Backlash After Spanish Football Exec Kisses World Cup Player During Medal Ceremony

Luis Rubiales has since apologized, after initially dismissing uproar over the incident.
Spanish soccer exec Luis Rubiales has been criticized for kissing Spain player Jennifer Hermoso following the nation's World Cup victory.
Spanish soccer exec Luis Rubiales has been criticized for kissing Spain player Jennifer Hermoso following the nation's World Cup victory.
Getty

Royal Spanish Football Federation (RFEF) President Luis Rubiales has apologized after kissing Spanish forward Jennifer Hermoso on the lips during the medal ceremony celebrating the team’s Women’s World Cup victory.

The incident sparked fierce backlash on social media and calls for his resignation.

After Spain took down England, 1-0, players queued onstage in Sydney, Australia, on Sunday to receive their medals and congratulations from officials.

When Hermoso reached Rubiales, he embraced her, grabbed her face and kissed her, video of the moment showed.

“Hey, but I didn’t like it,” Hermoso later said of the kiss in an Instagram Live as she and teammates celebrated in the locker room, according to a recording of the livestream posted online that has been translated from Spanish.

However, in a statement given to media later by the RFEF, Hermoso described it as a “natural gesture of affection.”

“It was a totally spontaneous mutual gesture because of the immense joy that winning a World Cup brings,” the statement attributed to Hermoso said, according to a translation. “The president and I have a great relationship, his behavior with all of us has been outstanding and it was a natural gesture of affection and gratitude.

“We have won a World Cup and we are not going to lose sight of what is important,” the statement said.

After initially dismissing criticism of the incident, Rubiales apologized on Monday in a video statement shared by the soccer federation.

“I have to apologize,” Rubiales said in the video, according to a translation from Spanish by The New York Times. “Probably I made a mistake.”

He added that there was “no bad intention by either party” and “we saw it as natural,” but “it has caused a commotion and people are offended, so I must apologize.”

Rubiales greets player Aitana Bonmati of Spain during the medal ceremony. The Spanish soccer exec kissed several players on their cheeks.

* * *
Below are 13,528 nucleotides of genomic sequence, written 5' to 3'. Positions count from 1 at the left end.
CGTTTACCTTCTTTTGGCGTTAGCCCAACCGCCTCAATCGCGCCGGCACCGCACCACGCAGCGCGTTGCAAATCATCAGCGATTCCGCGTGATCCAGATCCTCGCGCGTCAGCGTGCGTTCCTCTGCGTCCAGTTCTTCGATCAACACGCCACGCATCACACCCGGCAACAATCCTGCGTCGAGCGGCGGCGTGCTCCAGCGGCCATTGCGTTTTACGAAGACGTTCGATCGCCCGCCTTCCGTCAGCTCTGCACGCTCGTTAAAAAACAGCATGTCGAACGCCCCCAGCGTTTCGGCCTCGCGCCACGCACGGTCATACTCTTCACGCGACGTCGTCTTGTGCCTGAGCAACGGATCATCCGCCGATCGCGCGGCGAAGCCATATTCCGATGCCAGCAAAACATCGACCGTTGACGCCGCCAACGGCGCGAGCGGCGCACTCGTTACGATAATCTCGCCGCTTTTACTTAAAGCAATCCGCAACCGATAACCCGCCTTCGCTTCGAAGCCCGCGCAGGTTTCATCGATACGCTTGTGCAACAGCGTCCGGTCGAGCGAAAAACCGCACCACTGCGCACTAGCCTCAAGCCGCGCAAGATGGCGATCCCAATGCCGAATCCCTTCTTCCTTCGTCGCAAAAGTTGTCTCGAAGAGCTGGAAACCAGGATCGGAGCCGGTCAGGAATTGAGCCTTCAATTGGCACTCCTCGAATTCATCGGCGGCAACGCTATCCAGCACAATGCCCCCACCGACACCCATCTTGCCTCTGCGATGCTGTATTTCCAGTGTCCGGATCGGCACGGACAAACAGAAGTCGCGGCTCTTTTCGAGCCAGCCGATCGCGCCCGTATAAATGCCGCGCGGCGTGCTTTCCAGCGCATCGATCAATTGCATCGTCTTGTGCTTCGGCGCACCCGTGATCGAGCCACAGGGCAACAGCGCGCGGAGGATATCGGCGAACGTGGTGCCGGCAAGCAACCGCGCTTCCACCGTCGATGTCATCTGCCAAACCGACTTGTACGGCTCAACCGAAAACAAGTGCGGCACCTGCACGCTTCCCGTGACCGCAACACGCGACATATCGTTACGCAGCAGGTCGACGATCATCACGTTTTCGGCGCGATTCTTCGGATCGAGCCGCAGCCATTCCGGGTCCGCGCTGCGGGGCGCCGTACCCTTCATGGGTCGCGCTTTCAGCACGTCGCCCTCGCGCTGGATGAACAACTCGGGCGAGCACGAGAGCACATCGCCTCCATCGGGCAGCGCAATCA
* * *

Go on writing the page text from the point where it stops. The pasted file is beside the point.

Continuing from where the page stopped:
Rubiales greets player Aitana Bonmati of Spain during the medal ceremony. The Spanish soccer exec kissed several players on their cheeks.
Catherine Ivill via Getty Images

On Sunday, Rubiales had rejected charges that the kiss was inappropriate, telling Spain’s Radio Marca that people describing it as such were “idiots.”

“When two people have an unimportant gesture of affection, we can’t listen to idiocy,” he said.

On social media, Rubiales’ actions were widely criticized.

Craig Foster, a human rights activist and former Australian national soccer player, called for Rubiales to be “stood down immediately.”

“Women in sport are daily subject to an extreme power differential, objectification, harassment, sexual abuse and an absence of agency and power. This is horrific,” he posted.

Telegraph Women’s Sport reporter Molly McElwee said it was sickening.

“For Luis Rubiales to do this to Jenni Hermoso during the proudest moment of her career, stood next to Spain’s royal family, and with the world’s media watching, makes me sick,” she wrote. “The complete audacity. Reminder that this is the leader of a federation that failed to back its players.”

Rubiales also held and embraced other players as they received their medals, kissing some of them on their cheeks.

Spanish TV presenter Claudya Carolina slammed Rubiales’ behavior as “unpresentable” and accused him of touching the players “excessively.”

Spain’s World Cup victory follows a tumultuous year for the team, which revolted against its coach, Jorge Vilda, last fall.

Fifteen players on the team said last year they would not play under Vilda, whose management and coaching style they said had negative affects on their emotional state and their health.

The RFEF backed Vilda, who stayed on as coach. The players who rebuked him were forced to apologize as a condition of their return to the team.

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